Hr Executive

Cite.Co is a repository of information created by your industry peers and experienced seniors sharing their experience and insights.
Join Us and help by adding your inputs. Contributions From Other Members Follow Below...
Hi Friends, Can you give some information regarding 360 degree of appraisal.
Dear Prabha,


In human resources, 360-degree feedback, also known as 'multi-rater feedback', 'multisource feedback', or 'multisource assessment', is employee development feedback that comes from all around the employee. "360" refers to the 360 degrees in a circle. The feedback would come from subordinates, peers, and managers in the organizational hierarchy, as well as self-assessment, and in some cases external sources such as customers and suppliers or other interested stakeholders. It may be contrasted with upward feedback, where managers are given feedback by their direct reports, or a traditional performance appraisal, where the employees are most often reviewed only by their manager.

The results from 360-degree feedback are often used by the person receiving the feedback to plan their training and development. The results are also used by some organizations for making promotional or pay decisions, which is sometimes called "360-degree review."

Strategic Data

While the value of 360 -degree feedback is often seen in terms of individual development, aggregate reporting of all recipients' results can provide valuable data for the organization as a whole. It enables leaders to

Take advantage of under-utilized personnel strengths to increase productivity

Avoid the trap of counting on skills that may be weak in the organization

Apply human assets data to the valuation of the organization

Make succession planning more accurate

Design more efficient coaching and training initiatives

Support the organization in marketing the skills of its members


• Individuals get a broader perspective of how they are perceived by others than previously possible. • Increased awareness of and relevance of competencies. • Increased awareness by senior management that they too have development needs. • More reliable feedback to senior managers about their performance. • Gaining acceptance of the principle of multiple stakeholders as a measure of performance. • Encouraging more open feedback — new insights. • Reinforcing the desired competencies of the business. • Provided a clearer picture to senior management of individual’s real worth (although there tended to be some ‘halo’ effect syndromes). • Clarified to employees critical performance aspects. • Opens up feedback and gives people a more rounded view of performance than they had previously. • Identifying key development areas for the individual, a department and the organization as a whole. Identifying strengths that can be used to the best advantage of the business. • A rounded view of the individual’s/ team’s/ organization’s performance and what the strengths and weaknesses are. • Raised the self-awareness of people managers of how they personally impact upon others — positively and negatively. • Supporting a climate of continuous improvement. • Starting to improve the climate/ morale, as measured through the survey. • Focused agenda for development. Forced line managers to discuss development issues. • Perception of feedback as more valid and objective, leading to acceptance of results and actions required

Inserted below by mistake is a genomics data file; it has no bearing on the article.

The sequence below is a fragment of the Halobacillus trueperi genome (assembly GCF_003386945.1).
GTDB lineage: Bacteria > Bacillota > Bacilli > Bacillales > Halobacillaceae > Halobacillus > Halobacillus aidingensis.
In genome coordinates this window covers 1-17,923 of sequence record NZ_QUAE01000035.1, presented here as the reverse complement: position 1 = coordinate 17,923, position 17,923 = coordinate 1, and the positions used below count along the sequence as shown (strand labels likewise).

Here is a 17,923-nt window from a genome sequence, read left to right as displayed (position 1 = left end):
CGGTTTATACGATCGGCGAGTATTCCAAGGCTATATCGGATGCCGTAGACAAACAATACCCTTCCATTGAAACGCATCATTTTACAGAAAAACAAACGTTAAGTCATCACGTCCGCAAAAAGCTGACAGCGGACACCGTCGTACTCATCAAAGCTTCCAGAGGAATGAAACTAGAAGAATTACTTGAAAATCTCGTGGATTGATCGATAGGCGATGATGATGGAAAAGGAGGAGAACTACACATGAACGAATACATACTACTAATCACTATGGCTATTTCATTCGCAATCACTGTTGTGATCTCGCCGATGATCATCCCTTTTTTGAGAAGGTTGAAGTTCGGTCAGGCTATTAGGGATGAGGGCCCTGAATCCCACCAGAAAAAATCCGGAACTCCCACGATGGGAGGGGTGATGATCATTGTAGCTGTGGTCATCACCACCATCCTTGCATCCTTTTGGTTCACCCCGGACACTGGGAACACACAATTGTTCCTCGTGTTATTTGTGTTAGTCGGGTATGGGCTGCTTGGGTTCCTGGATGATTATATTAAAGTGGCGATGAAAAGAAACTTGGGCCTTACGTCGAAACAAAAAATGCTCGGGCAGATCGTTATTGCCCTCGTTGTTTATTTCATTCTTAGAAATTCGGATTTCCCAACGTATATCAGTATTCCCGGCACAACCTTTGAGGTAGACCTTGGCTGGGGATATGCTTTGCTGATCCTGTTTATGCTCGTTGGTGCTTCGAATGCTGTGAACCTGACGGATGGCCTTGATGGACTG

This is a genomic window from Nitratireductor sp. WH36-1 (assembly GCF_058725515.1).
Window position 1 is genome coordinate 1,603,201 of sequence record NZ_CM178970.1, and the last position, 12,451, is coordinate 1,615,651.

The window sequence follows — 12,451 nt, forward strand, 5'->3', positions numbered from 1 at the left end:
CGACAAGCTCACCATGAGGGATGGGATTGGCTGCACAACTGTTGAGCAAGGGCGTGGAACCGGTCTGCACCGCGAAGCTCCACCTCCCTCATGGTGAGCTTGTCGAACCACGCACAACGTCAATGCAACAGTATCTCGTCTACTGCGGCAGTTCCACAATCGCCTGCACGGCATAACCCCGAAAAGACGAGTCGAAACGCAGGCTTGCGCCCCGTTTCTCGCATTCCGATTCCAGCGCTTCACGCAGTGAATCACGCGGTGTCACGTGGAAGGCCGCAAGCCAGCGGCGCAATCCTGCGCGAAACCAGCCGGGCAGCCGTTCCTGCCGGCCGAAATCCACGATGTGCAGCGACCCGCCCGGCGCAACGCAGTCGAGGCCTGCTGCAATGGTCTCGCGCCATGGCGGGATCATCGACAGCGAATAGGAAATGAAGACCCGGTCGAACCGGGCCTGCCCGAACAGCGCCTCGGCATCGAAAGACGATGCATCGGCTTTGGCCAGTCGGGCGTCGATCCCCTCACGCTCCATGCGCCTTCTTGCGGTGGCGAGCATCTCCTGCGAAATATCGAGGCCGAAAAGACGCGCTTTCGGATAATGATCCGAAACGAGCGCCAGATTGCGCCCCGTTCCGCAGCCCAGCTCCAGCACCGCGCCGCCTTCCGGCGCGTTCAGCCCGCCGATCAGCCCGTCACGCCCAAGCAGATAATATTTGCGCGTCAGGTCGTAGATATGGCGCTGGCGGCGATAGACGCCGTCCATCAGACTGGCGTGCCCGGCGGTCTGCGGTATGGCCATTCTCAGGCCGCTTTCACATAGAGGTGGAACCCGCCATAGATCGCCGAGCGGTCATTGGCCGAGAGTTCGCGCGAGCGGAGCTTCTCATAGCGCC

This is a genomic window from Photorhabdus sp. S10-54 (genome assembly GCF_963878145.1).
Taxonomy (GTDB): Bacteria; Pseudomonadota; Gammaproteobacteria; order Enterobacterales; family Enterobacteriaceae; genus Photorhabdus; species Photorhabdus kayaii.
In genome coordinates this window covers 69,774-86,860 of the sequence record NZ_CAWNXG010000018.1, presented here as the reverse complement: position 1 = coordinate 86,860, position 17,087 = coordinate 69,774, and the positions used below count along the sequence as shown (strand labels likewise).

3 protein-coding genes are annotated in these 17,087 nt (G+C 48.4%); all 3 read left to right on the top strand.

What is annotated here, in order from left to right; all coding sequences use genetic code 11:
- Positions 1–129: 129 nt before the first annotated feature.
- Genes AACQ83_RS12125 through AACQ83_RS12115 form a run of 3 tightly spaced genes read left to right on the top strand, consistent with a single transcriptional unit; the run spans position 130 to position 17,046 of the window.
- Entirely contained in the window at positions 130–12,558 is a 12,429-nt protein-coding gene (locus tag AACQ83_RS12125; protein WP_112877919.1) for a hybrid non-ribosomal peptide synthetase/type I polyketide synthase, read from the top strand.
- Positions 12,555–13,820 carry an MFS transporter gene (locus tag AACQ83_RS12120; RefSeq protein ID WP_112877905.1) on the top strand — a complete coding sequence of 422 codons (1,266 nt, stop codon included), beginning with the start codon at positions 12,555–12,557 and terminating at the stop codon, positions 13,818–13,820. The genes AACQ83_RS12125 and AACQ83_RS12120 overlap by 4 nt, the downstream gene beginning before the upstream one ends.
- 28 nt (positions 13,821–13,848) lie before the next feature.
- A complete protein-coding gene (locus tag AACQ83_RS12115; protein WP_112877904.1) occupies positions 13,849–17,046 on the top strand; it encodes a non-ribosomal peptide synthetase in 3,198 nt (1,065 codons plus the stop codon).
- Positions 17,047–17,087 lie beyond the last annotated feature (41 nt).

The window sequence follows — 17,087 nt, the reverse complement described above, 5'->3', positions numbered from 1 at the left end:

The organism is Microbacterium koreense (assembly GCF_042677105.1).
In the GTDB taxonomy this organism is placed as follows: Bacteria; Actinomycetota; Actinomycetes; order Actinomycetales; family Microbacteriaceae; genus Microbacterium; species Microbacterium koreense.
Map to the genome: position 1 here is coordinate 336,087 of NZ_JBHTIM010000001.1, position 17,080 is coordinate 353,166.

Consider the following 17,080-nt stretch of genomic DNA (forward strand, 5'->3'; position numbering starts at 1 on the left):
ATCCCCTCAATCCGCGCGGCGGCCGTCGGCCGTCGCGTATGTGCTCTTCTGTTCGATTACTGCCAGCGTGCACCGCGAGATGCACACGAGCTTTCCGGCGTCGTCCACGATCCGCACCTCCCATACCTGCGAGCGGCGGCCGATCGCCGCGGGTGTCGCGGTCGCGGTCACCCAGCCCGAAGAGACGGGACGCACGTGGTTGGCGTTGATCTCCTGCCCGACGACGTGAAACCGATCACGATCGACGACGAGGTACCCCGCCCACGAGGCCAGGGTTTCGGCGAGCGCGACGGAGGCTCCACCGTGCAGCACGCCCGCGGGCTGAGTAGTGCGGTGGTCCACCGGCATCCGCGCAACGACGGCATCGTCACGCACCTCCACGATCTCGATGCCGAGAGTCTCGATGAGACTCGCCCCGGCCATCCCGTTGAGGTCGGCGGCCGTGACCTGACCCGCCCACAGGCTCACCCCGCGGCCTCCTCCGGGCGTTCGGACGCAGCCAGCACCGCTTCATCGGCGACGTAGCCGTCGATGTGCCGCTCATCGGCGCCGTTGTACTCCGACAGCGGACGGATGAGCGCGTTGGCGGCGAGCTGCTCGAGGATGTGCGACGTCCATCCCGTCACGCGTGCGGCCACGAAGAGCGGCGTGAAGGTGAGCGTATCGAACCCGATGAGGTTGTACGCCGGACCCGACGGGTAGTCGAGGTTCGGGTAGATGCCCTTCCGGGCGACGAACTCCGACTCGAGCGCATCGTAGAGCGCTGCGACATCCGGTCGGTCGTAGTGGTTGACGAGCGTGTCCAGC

================================================== ============================================

To what extent does 360-degree appraisal overcome the problems that affect more traditional appraisal processes?

Appraisal systems are now widely implemented in many organisations across the world (Antonioni, 1996) yet many are badly designed and carried out, producing less than effective results. Appraisal programmes can be used as a tool to make decisions regarding pay raises and promotions or as a developmental tool and in some cases both. However, the effectiveness of the appraisal systems in improving employee performance and making the right decision can often depend on how it is viewed by the people taking part. In an effort to make more accurate, reliable and fair decisions, multiple source appraisal (or 360 degree appraisal as it is often known) whereby appraisal data is acquired from a number of sources above, below and sideways to the target as well as self rating, has been implemented in many organisations. Although intuitive to managers, the practice of this method is years ahead of the current research related to the issues surrounding it and its effectiveness. Therefore, what can we say about 360-degree appraisal and how can we help managers use it to its greatest affect?

In the traditional appraisal paradigm, the appraiser often takes the form of the immediate supervisor or manager of the target. However, for some time it has been felt by employees who experience the system that there is too much room for the subjective influence of the individual performing the appraisal (Stewart, 1998). Even when measures (even psychometrically valid ones) are used to standardise and structure the performance process there is always room for bias towards individual who are able to conduct an influential impression management. Therefore, these subjective ratings are often looked upon cynically by employees. Of course some organisations also use more objective measures during appraisal processes such as levels of absences or productivity, yet it has been suggested that these measure are often subject to processes that are beyond the employees control and are therefore not accurate or indeed fair reflections of performance. It would appear that we have a no win situation on our hands. However, the introduction of 360-degree appraisal might seem to solve many of these issues. Allowing appraisal data from several sources should highlight any individual rater bias and give a more valid and fairer reflection of the abilities of the target (Borman, 1998). Yet is it as simple as that?